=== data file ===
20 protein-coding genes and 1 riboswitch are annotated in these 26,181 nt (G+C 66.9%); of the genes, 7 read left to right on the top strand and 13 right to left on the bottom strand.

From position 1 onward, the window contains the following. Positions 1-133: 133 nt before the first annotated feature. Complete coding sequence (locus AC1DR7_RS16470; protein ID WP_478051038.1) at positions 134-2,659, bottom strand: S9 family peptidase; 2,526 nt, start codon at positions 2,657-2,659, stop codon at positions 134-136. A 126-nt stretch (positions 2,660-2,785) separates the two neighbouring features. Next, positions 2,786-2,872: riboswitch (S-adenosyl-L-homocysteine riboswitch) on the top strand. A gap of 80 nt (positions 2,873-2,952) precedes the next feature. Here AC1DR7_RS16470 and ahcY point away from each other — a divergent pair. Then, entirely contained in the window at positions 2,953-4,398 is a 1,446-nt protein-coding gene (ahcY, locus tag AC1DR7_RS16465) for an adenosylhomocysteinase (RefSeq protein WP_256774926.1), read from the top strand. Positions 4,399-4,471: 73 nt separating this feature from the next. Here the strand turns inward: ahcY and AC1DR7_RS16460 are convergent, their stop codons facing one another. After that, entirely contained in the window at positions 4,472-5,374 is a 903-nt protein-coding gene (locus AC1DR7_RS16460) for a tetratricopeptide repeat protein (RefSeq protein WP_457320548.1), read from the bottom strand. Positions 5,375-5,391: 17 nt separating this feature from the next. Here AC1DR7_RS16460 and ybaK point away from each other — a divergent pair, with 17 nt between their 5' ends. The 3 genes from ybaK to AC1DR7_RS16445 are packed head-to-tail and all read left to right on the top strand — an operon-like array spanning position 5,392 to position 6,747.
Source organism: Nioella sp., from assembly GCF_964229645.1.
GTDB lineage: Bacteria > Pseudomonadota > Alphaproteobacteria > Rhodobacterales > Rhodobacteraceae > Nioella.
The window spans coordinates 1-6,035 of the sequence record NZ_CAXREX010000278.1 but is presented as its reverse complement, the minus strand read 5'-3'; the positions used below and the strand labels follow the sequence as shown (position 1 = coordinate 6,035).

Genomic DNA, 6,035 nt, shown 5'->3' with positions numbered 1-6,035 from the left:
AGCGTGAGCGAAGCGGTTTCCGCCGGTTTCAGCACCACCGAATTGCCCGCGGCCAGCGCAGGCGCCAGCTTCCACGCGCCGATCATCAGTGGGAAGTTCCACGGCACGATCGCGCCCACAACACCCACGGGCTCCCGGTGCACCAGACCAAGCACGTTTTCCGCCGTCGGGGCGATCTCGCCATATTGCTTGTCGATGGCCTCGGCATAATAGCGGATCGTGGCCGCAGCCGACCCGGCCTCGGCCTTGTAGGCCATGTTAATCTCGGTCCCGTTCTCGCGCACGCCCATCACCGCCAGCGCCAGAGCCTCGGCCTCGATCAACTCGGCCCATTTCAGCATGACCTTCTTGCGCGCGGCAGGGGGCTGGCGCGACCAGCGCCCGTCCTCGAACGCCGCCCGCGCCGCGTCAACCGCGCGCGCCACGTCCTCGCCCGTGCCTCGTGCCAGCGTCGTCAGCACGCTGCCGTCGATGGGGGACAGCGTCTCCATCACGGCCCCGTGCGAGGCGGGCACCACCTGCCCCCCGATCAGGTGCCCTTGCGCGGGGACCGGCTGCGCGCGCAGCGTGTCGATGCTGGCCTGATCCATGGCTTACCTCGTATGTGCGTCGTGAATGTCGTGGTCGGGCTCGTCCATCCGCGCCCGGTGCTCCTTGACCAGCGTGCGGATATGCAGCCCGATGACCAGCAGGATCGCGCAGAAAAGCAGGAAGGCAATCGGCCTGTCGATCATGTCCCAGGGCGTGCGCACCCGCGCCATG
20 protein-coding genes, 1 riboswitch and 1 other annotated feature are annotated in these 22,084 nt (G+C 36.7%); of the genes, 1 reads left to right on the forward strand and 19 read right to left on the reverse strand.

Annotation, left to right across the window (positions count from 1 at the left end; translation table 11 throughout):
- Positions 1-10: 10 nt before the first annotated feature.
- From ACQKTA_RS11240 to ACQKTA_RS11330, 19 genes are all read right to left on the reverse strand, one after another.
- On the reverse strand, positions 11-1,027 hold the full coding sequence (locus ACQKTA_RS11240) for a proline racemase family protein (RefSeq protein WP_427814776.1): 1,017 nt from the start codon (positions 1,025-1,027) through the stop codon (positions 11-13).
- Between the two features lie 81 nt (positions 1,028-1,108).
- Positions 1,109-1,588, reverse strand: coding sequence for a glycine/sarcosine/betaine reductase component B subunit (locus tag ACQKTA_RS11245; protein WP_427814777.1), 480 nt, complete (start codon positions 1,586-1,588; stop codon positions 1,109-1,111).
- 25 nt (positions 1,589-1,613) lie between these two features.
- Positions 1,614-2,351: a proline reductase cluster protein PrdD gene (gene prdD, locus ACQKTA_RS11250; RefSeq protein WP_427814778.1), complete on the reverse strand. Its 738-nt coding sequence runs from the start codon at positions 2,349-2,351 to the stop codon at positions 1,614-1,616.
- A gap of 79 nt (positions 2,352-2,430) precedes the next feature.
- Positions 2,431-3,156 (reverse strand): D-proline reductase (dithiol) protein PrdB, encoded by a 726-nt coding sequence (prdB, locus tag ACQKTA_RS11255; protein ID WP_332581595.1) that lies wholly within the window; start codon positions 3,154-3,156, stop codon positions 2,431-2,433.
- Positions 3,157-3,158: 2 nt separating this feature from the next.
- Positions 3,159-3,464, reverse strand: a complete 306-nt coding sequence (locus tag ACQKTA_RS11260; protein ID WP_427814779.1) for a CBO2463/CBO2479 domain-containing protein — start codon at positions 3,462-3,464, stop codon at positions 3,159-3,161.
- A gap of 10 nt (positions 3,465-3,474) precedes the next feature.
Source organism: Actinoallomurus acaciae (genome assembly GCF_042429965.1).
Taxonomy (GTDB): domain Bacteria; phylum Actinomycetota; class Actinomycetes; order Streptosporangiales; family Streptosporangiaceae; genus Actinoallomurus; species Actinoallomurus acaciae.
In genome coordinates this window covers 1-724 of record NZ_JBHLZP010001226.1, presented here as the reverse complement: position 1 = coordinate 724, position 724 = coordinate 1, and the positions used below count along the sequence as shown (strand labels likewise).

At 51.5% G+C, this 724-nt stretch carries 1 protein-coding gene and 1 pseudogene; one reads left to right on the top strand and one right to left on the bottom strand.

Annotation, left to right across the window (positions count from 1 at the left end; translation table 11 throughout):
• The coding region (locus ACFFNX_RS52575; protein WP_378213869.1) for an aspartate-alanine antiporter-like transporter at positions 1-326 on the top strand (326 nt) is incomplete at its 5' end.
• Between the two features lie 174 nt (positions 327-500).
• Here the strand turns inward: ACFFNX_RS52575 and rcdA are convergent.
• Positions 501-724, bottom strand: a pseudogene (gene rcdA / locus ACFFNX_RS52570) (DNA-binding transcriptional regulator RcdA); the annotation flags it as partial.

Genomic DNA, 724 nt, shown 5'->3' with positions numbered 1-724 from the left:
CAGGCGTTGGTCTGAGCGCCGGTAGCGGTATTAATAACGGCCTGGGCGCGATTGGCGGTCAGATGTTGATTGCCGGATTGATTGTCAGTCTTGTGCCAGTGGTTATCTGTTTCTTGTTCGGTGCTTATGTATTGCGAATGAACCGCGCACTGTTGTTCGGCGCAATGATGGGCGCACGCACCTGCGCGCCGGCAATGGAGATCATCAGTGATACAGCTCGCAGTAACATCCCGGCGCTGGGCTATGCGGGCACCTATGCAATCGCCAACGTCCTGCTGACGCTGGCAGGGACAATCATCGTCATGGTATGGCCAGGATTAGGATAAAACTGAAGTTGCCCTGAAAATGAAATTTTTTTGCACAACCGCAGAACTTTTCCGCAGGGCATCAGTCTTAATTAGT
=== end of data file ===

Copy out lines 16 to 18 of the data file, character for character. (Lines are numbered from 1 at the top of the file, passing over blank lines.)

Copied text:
- Positions 1,614-2,351: a proline reductase cluster protein PrdD gene (gene prdD, locus ACQKTA_RS11250; RefSeq protein WP_427814778.1), complete on the reverse strand. Its 738-nt coding sequence runs from the start codon at positions 2,349-2,351 to the stop codon at positions 1,614-1,616.
- A gap of 79 nt (positions 2,352-2,430) precedes the next feature.
- Positions 2,431-3,156 (reverse strand): D-proline reductase (dithiol) protein PrdB, encoded by a 726-nt coding sequence (prdB, locus tag ACQKTA_RS11255; protein ID WP_332581595.1) that lies wholly within the window; start codon positions 3,154-3,156, stop codon positions 2,431-2,433.